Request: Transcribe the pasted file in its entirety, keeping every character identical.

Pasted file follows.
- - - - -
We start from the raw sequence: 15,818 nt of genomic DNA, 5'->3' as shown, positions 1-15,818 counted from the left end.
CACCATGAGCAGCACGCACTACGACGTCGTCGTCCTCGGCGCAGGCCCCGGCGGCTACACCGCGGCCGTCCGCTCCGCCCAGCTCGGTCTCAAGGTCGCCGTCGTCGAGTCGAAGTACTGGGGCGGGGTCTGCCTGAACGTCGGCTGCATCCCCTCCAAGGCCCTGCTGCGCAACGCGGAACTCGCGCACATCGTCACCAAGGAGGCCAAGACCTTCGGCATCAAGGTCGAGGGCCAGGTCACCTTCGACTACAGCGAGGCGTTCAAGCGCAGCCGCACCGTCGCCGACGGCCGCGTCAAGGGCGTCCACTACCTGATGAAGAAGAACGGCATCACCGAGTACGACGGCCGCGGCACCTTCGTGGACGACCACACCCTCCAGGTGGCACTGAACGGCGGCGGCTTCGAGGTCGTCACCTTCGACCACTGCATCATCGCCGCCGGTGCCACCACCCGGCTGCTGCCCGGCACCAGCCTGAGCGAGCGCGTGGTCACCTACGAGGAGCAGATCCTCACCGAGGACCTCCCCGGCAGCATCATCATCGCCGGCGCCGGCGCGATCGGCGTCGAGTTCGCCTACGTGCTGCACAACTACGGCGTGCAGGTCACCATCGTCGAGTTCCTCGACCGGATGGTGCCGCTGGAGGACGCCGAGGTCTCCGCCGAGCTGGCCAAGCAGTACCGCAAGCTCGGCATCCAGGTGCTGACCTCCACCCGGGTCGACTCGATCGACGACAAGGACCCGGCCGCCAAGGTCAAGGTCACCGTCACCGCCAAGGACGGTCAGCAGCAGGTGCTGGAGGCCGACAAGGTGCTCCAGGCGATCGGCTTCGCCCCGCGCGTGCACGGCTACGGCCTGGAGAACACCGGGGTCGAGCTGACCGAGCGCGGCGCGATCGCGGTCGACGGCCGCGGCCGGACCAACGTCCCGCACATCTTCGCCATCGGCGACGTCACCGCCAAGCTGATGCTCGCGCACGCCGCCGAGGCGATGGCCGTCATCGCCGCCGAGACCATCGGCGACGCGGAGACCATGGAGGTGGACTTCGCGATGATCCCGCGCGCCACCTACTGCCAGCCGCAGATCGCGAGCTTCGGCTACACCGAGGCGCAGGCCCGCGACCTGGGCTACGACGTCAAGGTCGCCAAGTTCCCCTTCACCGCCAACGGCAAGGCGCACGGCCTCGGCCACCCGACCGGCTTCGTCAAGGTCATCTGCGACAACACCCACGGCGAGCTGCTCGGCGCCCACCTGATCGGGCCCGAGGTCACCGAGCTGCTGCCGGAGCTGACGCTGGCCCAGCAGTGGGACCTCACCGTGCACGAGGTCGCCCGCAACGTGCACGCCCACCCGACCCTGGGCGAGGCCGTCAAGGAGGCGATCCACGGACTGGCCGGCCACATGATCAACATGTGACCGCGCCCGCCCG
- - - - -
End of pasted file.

We start from the raw sequence: 15,818 nt of genomic DNA, 5'->3' as shown, positions 1-15,818 counted from the left end.
CACCATGAGCAGCACGCACTACGACGTCGTCGTCCTCGGCGCAGGCCCCGGCGGCTACACCGCGGCCGTCCGCTCCGCCCAGCTCGGTCTCAAGGTCGCCGTCGTCGAGTCGAAGTACTGGGGCGGGGTCTGCCTGAACGTCGGCTGCATCCCCTCCAAGGCCCTGCTGCGCAACGCGGAACTCGCGCACATCGTCACCAAGGAGGCCAAGACCTTCGGCATCAAGGTCGAGGGCCAGGTCACCTTCGACTACAGCGAGGCGTTCAAGCGCAGCCGCACCGTCGCCGACGGCCGCGTCAAGGGCGTCCACTACCTGATGAAGAAGAACGGCATCACCGAGTACGACGGCCGCGGCACCTTCGTGGACGACCACACCCTCCAGGTGGCACTGAACGGCGGCGGCTTCGAGGTCGTCACCTTCGACCACTGCATCATCGCCGCCGGTGCCACCACCCGGCTGCTGCCCGGCACCAGCCTGAGCGAGCGCGTGGTCACCTACGAGGAGCAGATCCTCACCGAGGACCTCCCCGGCAGCATCATCATCGCCGGCGCCGGCGCGATCGGCGTCGAGTTCGCCTACGTGCTGCACAACTACGGCGTGCAGGTCACCATCGTCGAGTTCCTCGACCGGATGGTGCCGCTGGAGGACGCCGAGGTCTCCGCCGAGCTGGCCAAGCAGTACCGCAAGCTCGGCATCCAGGTGCTGACCTCCACCCGGGTCGACTCGATCGACGACAAGGACCCGGCCGCCAAGGTCAAGGTCACCGTCACCGCCAAGGACGGTCAGCAGCAGGTGCTGGAGGCCGACAAGGTGCTCCAGGCGATCGGCTTCGCCCCGCGCGTGCACGGCTACGGCCTGGAGAACACCGGGGTCGAGCTGACCGAGCGCGGCGCGATCGCGGTCGACGGCCGCGGCCGGACCAACGTCCCGCACATCTTCGCCATCGGCGACGTCACCGCCAAGCTGATGCTCGCGCACGCCGCCGAGGCGATGGCCGTCATCGCCGCCGAGACCATCGGCGACGCGGAGACCATGGAGGTGGACTTCGCGATGATCCCGCGCGCCACCTACTGCCAGCCGCAGATCGCGAGCTTCGGCTACACCGAGGCGCAGGCCCGCGACCTGGGCTACGACGTCAAGGTCGCCAAGTTCCCCTTCACCGCCAACGGCAAGGCGCACGGCCTCGGCCACCCGACCGGCTTCGTCAAGGTCATCTGCGACAACACCCACGGCGAGCTGCTCGGCGCCCACCTGATCGGGCCCGAGGTCACCGAGCTGCTGCCGGAGCTGACGCTGGCCCAGCAGTGGGACCTCACCGTGCACGAGGTCGCCCGCAACGTGCACGCCCACCCGACCCTGGGCGAGGCCGTCAAGGAGGCGATCCACGGACTGGCCGGCCACATGATCAACATGTGACCGCGCCCGCCCG